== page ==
I heard on the radio recently, on the subject of middle-lane doddering, the following: “It’s a common complaint: if I’m in the inside lane, no one will let me out. And I find the outside lane intimidating.”
You know, for a moment, I had some sympathy. I know it can be hard to get out between the trucks, and all those LED daylight running lights on Audis can be very imposing. I suppose that’s the point of them.
Then I remembered that, whether people like it or not, keeping lane discipline is part of the obligation that comes with holding a driving licence. It’s not optional. You can’t get a pilot’s licence and then decide that flying at 5000 feet is too scary, so you’re going to go everywhere at 300. That’s just not how it works. If you can’t follow the rules, they don’t let you do it.
And although I’ve read and heard people dismiss ‘middling’ as no big deal, I disagree. If those who refuse to keep left are holding up those who would like to get past, they’re taking time from them, and there is no greater sin than that.
Ultimately, that’s at the root of all angst on the roads, isn’t it? Needlessly losing time? Time is one of the most valuable things any of us has.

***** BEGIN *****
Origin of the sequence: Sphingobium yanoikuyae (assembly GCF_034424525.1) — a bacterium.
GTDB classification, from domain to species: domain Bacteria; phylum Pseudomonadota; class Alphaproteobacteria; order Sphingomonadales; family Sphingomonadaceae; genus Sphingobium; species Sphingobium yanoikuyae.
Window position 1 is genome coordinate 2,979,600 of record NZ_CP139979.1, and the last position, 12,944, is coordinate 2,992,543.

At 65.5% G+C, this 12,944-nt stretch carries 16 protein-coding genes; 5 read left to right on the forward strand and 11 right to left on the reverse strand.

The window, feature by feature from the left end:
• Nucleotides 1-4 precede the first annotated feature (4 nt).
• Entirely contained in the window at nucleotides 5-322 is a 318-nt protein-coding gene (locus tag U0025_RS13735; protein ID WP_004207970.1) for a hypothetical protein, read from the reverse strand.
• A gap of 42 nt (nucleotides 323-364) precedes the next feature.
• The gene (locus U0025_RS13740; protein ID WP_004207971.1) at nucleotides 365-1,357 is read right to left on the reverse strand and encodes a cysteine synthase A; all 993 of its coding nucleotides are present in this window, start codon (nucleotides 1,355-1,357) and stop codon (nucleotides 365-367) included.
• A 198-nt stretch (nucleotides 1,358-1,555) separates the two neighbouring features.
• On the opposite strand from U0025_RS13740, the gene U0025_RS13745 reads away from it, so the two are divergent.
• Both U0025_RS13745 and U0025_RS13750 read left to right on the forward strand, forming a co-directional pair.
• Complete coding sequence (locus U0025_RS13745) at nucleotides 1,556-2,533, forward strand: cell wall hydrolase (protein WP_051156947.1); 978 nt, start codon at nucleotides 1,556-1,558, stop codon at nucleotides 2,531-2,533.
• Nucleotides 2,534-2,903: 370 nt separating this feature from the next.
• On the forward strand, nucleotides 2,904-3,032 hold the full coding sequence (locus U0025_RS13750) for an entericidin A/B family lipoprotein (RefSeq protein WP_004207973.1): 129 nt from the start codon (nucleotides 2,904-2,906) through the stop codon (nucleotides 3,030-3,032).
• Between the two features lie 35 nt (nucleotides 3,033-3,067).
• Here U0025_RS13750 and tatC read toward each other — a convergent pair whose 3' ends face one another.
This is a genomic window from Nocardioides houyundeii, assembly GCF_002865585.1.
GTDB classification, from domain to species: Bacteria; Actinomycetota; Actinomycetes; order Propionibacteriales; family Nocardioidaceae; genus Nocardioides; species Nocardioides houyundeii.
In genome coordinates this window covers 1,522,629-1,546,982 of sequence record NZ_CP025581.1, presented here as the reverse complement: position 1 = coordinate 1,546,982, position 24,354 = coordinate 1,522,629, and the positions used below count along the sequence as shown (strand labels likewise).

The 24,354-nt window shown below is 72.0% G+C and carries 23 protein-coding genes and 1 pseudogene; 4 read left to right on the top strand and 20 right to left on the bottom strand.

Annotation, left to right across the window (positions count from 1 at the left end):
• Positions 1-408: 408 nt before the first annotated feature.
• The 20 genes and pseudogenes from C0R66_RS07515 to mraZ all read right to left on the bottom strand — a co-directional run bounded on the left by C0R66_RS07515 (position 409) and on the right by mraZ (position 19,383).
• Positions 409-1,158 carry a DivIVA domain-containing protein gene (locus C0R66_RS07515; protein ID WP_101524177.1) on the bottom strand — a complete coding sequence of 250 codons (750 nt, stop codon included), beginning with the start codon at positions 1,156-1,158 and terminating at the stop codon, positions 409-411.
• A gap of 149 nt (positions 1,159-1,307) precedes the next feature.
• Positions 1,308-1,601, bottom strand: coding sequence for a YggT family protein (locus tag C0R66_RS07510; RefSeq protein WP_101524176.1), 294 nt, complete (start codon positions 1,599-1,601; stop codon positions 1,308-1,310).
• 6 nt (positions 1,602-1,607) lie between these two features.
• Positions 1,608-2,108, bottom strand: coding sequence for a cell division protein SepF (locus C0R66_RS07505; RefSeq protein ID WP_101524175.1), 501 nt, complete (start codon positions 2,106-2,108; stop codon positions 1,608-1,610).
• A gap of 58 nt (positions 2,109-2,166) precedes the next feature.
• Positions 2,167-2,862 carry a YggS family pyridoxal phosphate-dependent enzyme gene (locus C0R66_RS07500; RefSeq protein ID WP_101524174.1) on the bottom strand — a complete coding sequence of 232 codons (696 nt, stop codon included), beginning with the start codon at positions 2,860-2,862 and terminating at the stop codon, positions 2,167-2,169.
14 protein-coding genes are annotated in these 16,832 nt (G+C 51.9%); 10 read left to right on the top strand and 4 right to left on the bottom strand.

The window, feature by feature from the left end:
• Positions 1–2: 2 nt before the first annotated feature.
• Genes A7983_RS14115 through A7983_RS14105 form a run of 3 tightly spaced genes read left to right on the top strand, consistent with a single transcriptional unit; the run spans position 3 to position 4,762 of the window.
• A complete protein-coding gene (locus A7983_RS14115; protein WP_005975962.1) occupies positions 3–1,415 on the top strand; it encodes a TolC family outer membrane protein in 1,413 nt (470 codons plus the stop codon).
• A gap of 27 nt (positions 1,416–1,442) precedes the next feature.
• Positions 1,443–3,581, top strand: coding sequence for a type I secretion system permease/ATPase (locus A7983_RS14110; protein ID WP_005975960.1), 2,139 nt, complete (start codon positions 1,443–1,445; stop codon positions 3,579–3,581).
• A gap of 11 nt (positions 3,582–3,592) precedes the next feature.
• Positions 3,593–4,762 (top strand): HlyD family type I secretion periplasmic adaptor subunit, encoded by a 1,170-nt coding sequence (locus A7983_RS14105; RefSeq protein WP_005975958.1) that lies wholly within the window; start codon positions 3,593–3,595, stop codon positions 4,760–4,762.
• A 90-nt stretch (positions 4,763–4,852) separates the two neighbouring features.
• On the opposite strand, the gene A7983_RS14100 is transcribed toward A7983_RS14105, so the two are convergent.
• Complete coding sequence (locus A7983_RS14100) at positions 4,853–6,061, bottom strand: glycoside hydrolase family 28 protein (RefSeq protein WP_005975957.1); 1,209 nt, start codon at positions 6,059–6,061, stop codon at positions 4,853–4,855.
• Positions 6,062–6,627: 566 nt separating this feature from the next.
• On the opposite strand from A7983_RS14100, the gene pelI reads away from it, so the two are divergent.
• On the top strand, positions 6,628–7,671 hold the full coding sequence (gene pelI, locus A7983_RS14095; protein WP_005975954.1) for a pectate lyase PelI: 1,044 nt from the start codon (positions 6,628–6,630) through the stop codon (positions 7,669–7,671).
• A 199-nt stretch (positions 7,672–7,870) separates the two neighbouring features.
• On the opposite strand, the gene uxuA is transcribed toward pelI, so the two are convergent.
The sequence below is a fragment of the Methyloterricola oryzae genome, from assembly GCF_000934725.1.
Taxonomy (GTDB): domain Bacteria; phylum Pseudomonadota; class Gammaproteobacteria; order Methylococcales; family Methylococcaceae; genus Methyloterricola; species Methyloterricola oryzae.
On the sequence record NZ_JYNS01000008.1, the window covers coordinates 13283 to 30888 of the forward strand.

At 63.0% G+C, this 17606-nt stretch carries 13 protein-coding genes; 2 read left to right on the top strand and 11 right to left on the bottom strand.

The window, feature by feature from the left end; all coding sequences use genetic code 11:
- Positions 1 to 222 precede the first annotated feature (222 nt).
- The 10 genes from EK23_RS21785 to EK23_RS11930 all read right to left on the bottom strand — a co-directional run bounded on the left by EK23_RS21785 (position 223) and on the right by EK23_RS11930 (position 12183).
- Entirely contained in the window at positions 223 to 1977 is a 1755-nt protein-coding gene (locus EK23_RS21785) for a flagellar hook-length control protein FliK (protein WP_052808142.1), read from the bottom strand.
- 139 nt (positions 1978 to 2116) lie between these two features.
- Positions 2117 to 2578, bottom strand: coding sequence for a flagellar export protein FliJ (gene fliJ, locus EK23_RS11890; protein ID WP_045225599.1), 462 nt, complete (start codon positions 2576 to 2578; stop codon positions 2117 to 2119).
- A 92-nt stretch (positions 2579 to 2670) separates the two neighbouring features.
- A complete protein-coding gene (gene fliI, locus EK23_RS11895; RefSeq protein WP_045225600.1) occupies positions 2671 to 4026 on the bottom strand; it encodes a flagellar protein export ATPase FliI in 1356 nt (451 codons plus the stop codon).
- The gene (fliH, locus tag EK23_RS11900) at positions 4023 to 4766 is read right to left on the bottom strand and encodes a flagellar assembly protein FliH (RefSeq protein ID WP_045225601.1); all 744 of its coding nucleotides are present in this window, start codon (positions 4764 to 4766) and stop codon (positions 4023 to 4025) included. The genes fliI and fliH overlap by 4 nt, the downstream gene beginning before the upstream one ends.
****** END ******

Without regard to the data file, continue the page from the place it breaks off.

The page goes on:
I feel a significant rise in grumpiness when sitting in front of a red light on an otherwise empty roundabout. Waiting for nothing, for no one, while I emit CO2 and impotent rage because some numpty has decided that a roundabout – a brilliant invention that negates the requirement for traffic lights except in unusual circumstances where some entry points are far, far busier than others – needs to be rendered pointless and ineffective by a series of light bulbs all night long, when there’s hardly anyone around.
I don’t think I know of any roundabout where the traffic lights could not be made at least part time or, in most cases, removed entirely.
Sitting waiting for them, while nothing else happens, is leeching time that is rightly ours, and it’s criminal. They say time is money, but they’re wrong; it’s much more precious than that.